Fourteen years and two full model generations into its life, the Lexus IS remains a bit-part player in Europe’s lucrative compact executive class.
At the peak of its popularity in 2007, Lexus sold 15,000 examples of this premium four-door on this continent – 9000 of which went to UK homes. That’s still a fraction of the sales volume of German rivals the Audi A4 and BMW 3-series, but it demonstrates what the press had been telling Lexus for years: that the IS would be easy meat for its opposition until it was blessed with a credible low-emissions engine.
The new third-gen IS could at last make bigger inroads into this class’s German hegemony, however. It’s certainly armed to, becoming the fifth model available in Europe from Toyota’s luxury brand to be offered with hybrid-electric power – and the first saloon in its class with carbon emissions of less than 100g/km.
For that fact alone - combined with very competitive pricing - the IS demands serious consideration by Britain’s many thousands of company car drivers.
With Lexus having abandoned diesel engines altogether, there are actually two derivatives of the new IS – but really only one that’s a sensible ownership proposition.
The petrol-only IS250 may be £3000 cheaper than the IS300h, but its naturally aspirated 2.5-litre engine may as well run on steam for all the efficiency it has compared with the downsized four-cylinder turbo petrols that now populate this class. It’s smooth in operation and reassuringly familiar in some ways, but would cost you almost twice as much on road tax than some rivals, and will probably consume a good 25 per cent more fuel than it should.
On paper, the IS 300h couldn’t be more different. Powered by a 2.5-litre, 178bhp four-cylinder petrol engine mated to a 141bhp rear-mounted electric motor, it has a maximum ‘system output’ of 220bhp. But while eclipsing the IS250 by only a handful of horsepower, it emits half as much carbon as its range mate: as little as 99g/km in the case of the entry-level IS300h SE.
The IS’s cabin is immaculately made and feels genuinely luxurious. The bottom two spec levels don’t come with leather upholstery as standard, but a basic IS300h SE does get cruise control, a 7in media display, a DAB radio, Bluetooth connectivity, dual-zone climate control, keyless go and xenon headlamps. Plenty for less than £30k. Material quality is peerless in the class, and partners with the IS’s excellent rolling refinement to create a very relaxing ambience. Second-row headroom is the only limitation on practicality.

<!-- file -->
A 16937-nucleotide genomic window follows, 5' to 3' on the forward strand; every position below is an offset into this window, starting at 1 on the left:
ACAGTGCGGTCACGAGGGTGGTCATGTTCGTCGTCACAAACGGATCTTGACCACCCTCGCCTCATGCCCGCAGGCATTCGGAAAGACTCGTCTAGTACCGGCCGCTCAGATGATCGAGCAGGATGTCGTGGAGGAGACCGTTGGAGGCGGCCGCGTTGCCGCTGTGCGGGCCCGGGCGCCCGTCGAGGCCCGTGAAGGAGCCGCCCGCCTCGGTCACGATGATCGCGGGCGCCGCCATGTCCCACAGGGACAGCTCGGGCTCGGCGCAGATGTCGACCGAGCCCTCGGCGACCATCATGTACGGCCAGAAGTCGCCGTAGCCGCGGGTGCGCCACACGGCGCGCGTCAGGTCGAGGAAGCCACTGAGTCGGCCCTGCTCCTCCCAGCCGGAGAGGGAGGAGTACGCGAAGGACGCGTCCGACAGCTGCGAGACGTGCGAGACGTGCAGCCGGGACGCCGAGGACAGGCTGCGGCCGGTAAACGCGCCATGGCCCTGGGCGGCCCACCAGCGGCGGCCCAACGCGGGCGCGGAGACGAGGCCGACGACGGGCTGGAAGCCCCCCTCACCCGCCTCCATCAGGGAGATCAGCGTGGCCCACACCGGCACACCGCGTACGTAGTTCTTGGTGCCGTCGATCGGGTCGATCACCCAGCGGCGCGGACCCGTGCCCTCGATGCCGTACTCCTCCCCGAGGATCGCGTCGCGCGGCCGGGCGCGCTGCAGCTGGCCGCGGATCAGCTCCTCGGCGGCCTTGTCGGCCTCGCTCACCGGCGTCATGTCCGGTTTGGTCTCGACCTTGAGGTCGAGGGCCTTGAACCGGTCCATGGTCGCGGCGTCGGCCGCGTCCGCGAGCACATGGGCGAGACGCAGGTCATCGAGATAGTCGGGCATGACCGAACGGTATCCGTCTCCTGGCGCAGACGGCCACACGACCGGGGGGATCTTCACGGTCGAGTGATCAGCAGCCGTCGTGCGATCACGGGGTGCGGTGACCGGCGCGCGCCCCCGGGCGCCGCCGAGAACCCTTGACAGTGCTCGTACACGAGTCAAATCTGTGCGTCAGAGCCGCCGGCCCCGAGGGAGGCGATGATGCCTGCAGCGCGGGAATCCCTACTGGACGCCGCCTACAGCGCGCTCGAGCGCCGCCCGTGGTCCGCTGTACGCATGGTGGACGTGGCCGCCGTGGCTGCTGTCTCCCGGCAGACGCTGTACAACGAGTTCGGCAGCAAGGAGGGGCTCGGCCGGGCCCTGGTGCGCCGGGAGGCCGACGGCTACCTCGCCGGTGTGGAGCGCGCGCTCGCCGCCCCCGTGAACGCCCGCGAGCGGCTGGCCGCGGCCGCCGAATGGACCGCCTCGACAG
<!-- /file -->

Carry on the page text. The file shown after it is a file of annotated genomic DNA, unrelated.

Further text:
New panel-joining techniques and extensively re-worked chassis and steering systems have enhanced the Lexus' handling quite a bit compared with where it was. A lower driving position represents progress along similar lines, as does a steering column that adjusts more widely.
You can sit comfortably in the IS, and carve your way along a twisting road quite precisely, enjoying respectable cornering balance and keen steering response. Feedback levels, through both the steering and brake pedal, are good, and body control is skillfully balanced against ride comfort – particularly if you option the Adaptive Variable Suspension system, delivered through adaptive dampers, available on the IS300h F-Sport.
But there’s no mistaking the IS for a sports saloon. The hybrid’s powertrain – entirely suited to calm, wafting efficiency – feels immediately out of its depth when you call for maximum power. Any proportionality between road speed and engine speed disappears, and the latter begins to rev noisily without ever serving up the acceleration you’d associate with its apparent effort.
It’s at least in part a problem of perception: the IS300h just never seems to be able to get out of its own way. But neither ‘Sport+’ mode on the Drive Model Select system, nor manual mode on the transmission, makes much of a difference. That sought-after sporting dimension to the car’s performance just isn’t present. And the IS250 isn’t much more fun to drive either, lacking the mid-range torque for stirring acceleration.
Which is why Lexus looks a bit foolish in attempting to sell this car as a viable alternative to a sporting business saloon. The IS lacks the involvement to keep keener drivers interested, and so it doesn’t have the sheer breadth of ability of the best cars it’s up against.
Sold more appropriately – in appreciation of its quality, appealing design and remarkable refinement, as the class's standout low-emissions luxury option – the IS should still find plenty of happy homes. We can only hope owners judge the car better than its maker has.